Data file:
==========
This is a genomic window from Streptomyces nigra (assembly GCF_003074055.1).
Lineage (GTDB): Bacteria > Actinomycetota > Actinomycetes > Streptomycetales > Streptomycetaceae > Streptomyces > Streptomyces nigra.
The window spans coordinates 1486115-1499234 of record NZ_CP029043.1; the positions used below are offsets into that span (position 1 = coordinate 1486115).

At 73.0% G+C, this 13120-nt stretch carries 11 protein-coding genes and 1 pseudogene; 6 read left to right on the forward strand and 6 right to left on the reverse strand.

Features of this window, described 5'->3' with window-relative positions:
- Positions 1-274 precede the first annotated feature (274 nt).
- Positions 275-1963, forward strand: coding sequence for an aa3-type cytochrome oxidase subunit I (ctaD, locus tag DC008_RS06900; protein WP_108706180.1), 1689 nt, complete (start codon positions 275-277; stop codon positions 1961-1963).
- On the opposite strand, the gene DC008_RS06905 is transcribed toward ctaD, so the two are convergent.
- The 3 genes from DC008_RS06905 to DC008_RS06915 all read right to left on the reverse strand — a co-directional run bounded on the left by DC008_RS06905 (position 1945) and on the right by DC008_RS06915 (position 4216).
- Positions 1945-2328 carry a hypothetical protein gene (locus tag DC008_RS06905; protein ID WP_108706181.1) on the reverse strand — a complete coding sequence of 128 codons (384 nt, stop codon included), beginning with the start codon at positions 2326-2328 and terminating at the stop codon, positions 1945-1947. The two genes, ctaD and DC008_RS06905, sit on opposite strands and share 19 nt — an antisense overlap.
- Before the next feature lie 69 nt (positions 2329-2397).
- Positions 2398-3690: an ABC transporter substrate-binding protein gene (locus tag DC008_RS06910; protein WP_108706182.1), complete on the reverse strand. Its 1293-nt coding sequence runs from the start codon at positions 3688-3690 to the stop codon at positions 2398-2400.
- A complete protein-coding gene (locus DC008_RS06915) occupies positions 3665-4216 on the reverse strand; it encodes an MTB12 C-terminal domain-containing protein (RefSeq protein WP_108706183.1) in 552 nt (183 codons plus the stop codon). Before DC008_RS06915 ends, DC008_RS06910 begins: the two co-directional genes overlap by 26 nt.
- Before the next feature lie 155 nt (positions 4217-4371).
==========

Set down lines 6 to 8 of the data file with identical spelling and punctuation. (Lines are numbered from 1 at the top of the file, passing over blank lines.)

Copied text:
- Positions 1-274 precede the first annotated feature (274 nt).
- Positions 275-1963, forward strand: coding sequence for an aa3-type cytochrome oxidase subunit I (ctaD, locus tag DC008_RS06900; protein WP_108706180.1), 1689 nt, complete (start codon positions 275-277; stop codon positions 1961-1963).
- On the opposite strand, the gene DC008_RS06905 is transcribed toward ctaD, so the two are convergent.